Political change In recent history, multiple factions have led to some political instability and frequent changes of prime ministers and ministers.
The Economist Intelligence Unit noted factionalism was an ongoing challenge “partly as a result of parliament being made up of large number of parties and independents with allegiances regularly shifting between groupings”.
“This will take a toll on policy formation in 2017-18 and derail some efforts for political reform. Real GDP growth is expected to decelerate over 2017-18, averaging 3 per cent annually in those years, as many reconstruction efforts following Cyclone Pam in 2015 come to an end,” the EIU says. Political change though is well on the official agenda.
In January, Prime Minister Charlot Salwai launched ‘Vanuatu 2030’, the country’s new National Sustainable Development Plan. The plan emphasises society and the environment as well as the economy with a strong emphasis on culture.
“I like to think of the structure as a large nakamal (traditional meeting house) with the three pillars holding up the roof and the foundation is our culture and kastom,” the PM says.
According to the latest ADB Asian Development Outlook, the infrastructure push currently underway is the main growth catalyst but, while sorely needed, it alone will be insufficient to deliver the required lift to growth.
“Limited capacity for managing public investments risks undermining the benefits of the infrastructure push,” the ADB says. “The current investment pipeline amounts to over Vt10 billion each year in 2017 and 2018, equal to more than 12 per cent of GDP. By comparison, the average annual value of public investment projects implemented during 2008–2010, the most recent previous peak in public investment, amounted to only Vt3.5 billion, not much more than 5 per cent of GDP.
“The sudden scaling up could overwhelm limited project implementation capacity. Meanwhile, inadequate infrastructure planning could skew project selection, and the historical pattern of inadequate attention to maintenance threatens to undermine return on investment.”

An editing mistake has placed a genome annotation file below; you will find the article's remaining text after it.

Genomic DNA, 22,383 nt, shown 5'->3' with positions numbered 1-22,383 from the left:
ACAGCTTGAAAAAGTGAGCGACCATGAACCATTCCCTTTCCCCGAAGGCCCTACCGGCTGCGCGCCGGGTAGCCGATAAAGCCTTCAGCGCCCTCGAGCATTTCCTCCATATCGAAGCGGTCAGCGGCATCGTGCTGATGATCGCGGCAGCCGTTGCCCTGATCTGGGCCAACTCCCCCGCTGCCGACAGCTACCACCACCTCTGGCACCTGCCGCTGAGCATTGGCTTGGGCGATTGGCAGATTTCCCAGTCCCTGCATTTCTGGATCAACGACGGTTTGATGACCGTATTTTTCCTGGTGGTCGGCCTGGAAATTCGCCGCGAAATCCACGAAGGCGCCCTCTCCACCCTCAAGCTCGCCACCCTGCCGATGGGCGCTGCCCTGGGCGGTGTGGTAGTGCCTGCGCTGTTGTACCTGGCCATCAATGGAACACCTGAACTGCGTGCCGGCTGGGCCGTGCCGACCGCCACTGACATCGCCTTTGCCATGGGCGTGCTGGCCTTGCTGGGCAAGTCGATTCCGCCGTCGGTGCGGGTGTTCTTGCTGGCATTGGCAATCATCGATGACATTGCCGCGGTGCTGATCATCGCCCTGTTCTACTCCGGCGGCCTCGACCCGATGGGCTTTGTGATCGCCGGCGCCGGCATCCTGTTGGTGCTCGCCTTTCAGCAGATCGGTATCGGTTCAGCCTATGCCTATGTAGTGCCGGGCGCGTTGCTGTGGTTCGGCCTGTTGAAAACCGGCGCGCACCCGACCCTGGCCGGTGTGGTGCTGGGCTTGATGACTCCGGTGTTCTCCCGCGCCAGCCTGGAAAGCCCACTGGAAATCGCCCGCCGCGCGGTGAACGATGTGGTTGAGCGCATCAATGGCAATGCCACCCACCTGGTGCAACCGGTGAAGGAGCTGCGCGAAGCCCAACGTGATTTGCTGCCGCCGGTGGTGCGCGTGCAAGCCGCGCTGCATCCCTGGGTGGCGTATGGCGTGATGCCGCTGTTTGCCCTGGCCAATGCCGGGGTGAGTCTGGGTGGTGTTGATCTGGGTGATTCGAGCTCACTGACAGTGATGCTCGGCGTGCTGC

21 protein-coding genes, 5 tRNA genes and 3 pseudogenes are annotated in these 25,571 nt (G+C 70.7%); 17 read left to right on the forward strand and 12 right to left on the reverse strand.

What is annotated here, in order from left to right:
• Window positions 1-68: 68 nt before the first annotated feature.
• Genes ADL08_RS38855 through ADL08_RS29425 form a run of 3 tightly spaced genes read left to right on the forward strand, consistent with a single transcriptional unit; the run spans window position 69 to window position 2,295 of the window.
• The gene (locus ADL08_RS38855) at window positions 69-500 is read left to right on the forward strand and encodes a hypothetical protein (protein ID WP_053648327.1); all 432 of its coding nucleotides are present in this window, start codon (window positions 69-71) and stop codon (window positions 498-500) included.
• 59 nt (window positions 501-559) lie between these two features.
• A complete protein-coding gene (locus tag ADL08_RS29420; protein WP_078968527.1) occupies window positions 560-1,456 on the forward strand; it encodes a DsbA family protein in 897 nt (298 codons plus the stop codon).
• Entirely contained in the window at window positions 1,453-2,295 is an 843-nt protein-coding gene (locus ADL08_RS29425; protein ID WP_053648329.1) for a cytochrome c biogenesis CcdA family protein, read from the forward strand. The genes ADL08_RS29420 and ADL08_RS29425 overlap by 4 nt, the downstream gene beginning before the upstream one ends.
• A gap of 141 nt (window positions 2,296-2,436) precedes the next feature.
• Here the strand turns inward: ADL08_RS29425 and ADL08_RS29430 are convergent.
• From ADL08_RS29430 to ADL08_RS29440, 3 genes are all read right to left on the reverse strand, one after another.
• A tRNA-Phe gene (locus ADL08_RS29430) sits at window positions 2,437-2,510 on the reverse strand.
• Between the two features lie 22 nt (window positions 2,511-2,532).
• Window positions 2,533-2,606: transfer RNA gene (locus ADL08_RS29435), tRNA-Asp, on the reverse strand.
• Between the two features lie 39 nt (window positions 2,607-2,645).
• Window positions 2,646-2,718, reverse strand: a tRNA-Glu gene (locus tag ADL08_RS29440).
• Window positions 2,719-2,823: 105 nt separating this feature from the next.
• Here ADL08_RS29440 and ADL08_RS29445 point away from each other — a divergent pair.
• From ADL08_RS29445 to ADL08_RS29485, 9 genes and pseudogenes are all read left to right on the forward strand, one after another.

The ADB also pointed to the need for productivity improvement across the economy, noting productivity growth has been deteriorating in recent years “by an average estimated at 1.5 per cent during 2010–2014”.
“Insufficient progress in implementing reform designed to enhance private sector development and productivity appears to be the key issue,” the bank says.
This was also a key theme of Governor Athy. He says one of the collateral impacts of political instability had been a build-up in “friction” in the economy, making it harder for both local and foreign businesses to operate – with consequent productivity impacts.
One of the costs is relatively high interest rates in Vanuatu which are not entirely due to direct monetary policy.
“Some of the financial costs of doing business I can understand and they’re due to process we are looking on but some of the other costs are difficult to justify – some things are more expensive here than Samoa,” he says.
ANZ’s Pinto argues there is a huge amount of opportunity in both micro and macro reform in Vanuatu which could conceivably multiply GDP growth over the next decade.
He points to the agricultural opportunity built on incredibly fertile soils if the transportation logistics can be improved: “Vanuatu has immense potential on this front and a walk to the local markets and around the streets will capture the green growth around. And most importantly in today’s health conscious world, organic agriculture is preeminent in Vanuatu”.
For that potential to be delivered, Pinto says investment in education is critical, particularly shorter courses on particular skills.
Though low profile, the quality of Vanuatu beef is already internationally recognised in some premium markets such as Japan – the biggest export destination. Australians – including the actress Cate Blanchet and her husband Andrew Upton – are among those ramping up investment.
Another Australia, Terry Adlington, has developed the organic and Fair Trade certified Tanna coffee, defying the prevailing view that quality Arabica beans can only be grown at altitude. Farming predominantly at the base of the Mt Yasur volcano on Tanna Island, in deep, dark rich soils, Adlington is striving to provide a commercially viable industry for local farmers.
“More than 80 per cent of the population relies on agriculture, we support over 700 farms and 5,000 people, ” he says. Told by no less a figure than Ernesto Illy of Illycafe that premium Arabica needed to be grown at high altitude, Adlington has won many awards for Tanna. “We have a latitudinal compensation,” he says – meaning Tanna makes up for its sea level location by being much further from the equator but still tropical.
Tourism though is the main opportunity for Vanuatu – which is why the airport project is so critical.
If 80 per cent of the population relies on agriculture, Pinto says almost 50 per cent of GDP directly and more like 65 per cent of GDP indirectly is tourism. “There’s an opportunity for some quick wins but action is the key to success.”
Andrew Cornell is managing editor at BlueNotes